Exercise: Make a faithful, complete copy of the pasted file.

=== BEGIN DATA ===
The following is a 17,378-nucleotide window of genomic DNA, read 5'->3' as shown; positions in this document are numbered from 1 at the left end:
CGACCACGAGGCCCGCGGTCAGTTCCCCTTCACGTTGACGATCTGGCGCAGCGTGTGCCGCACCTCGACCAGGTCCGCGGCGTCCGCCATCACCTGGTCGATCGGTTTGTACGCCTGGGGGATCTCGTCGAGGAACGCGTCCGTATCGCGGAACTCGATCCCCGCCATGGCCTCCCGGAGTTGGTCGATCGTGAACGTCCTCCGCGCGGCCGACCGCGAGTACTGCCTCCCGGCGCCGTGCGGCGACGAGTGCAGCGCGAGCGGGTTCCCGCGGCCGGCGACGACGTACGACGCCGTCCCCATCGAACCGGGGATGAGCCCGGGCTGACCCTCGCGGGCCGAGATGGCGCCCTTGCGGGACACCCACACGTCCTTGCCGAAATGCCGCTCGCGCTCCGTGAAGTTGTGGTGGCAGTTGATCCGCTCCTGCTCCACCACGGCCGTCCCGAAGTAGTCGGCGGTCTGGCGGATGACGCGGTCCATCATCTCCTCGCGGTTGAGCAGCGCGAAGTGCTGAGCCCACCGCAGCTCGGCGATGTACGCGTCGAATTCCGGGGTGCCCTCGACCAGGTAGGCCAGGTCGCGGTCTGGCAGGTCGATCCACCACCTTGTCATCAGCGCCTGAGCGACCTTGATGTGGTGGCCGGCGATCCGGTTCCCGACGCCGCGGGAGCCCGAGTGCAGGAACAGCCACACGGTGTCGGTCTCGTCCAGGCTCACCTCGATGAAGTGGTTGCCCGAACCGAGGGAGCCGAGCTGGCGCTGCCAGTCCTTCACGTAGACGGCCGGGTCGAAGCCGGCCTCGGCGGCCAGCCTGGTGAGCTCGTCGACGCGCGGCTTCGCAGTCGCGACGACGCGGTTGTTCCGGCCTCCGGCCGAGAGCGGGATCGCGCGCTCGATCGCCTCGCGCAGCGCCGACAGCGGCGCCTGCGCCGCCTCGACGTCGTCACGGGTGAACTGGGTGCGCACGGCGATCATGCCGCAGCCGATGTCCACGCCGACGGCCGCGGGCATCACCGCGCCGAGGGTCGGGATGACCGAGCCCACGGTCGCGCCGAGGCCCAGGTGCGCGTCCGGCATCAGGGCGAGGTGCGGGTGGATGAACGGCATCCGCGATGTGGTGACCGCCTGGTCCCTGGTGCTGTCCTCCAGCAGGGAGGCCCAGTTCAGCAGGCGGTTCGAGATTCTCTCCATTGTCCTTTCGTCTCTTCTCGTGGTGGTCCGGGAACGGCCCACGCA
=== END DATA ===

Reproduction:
The following is a 17,378-nucleotide window of genomic DNA, read 5'->3' as shown; positions in this document are numbered from 1 at the left end:
CGACCACGAGGCCCGCGGTCAGTTCCCCTTCACGTTGACGATCTGGCGCAGCGTGTGCCGCACCTCGACCAGGTCCGCGGCGTCCGCCATCACCTGGTCGATCGGTTTGTACGCCTGGGGGATCTCGTCGAGGAACGCGTCCGTATCGCGGAACTCGATCCCCGCCATGGCCTCCCGGAGTTGGTCGATCGTGAACGTCCTCCGCGCGGCCGACCGCGAGTACTGCCTCCCGGCGCCGTGCGGCGACGAGTGCAGCGCGAGCGGGTTCCCGCGGCCGGCGACGACGTACGACGCCGTCCCCATCGAACCGGGGATGAGCCCGGGCTGACCCTCGCGGGCCGAGATGGCGCCCTTGCGGGACACCCACACGTCCTTGCCGAAATGCCGCTCGCGCTCCGTGAAGTTGTGGTGGCAGTTGATCCGCTCCTGCTCCACCACGGCCGTCCCGAAGTAGTCGGCGGTCTGGCGGATGACGCGGTCCATCATCTCCTCGCGGTTGAGCAGCGCGAAGTGCTGAGCCCACCGCAGCTCGGCGATGTACGCGTCGAATTCCGGGGTGCCCTCGACCAGGTAGGCCAGGTCGCGGTCTGGCAGGTCGATCCACCACCTTGTCATCAGCGCCTGAGCGACCTTGATGTGGTGGCCGGCGATCCGGTTCCCGACGCCGCGGGAGCCCGAGTGCAGGAACAGCCACACGGTGTCGGTCTCGTCCAGGCTCACCTCGATGAAGTGGTTGCCCGAACCGAGGGAGCCGAGCTGGCGCTGCCAGTCCTTCACGTAGACGGCCGGGTCGAAGCCGGCCTCGGCGGCCAGCCTGGTGAGCTCGTCGACGCGCGGCTTCGCAGTCGCGACGACGCGGTTGTTCCGGCCTCCGGCCGAGAGCGGGATCGCGCGCTCGATCGCCTCGCGCAGCGCCGACAGCGGCGCCTGCGCCGCCTCGACGTCGTCACGGGTGAACTGGGTGCGCACGGCGATCATGCCGCAGCCGATGTCCACGCCGACGGCCGCGGGCATCACCGCGCCGAGGGTCGGGATGACCGAGCCCACGGTCGCGCCGAGGCCCAGGTGCGCGTCCGGCATCAGGGCGAGGTGCGGGTGGATGAACGGCATCCGCGATGTGGTGACCGCCTGGTCCCTGGTGCTGTCCTCCAGCAGGGAGGCCCAGTTCAGCAGGCGGTTCGAGATTCTCTCCATTGTCCTTTCGTCTCTTCTCGTGGTGGTCCGGGAACGGCCCACGCA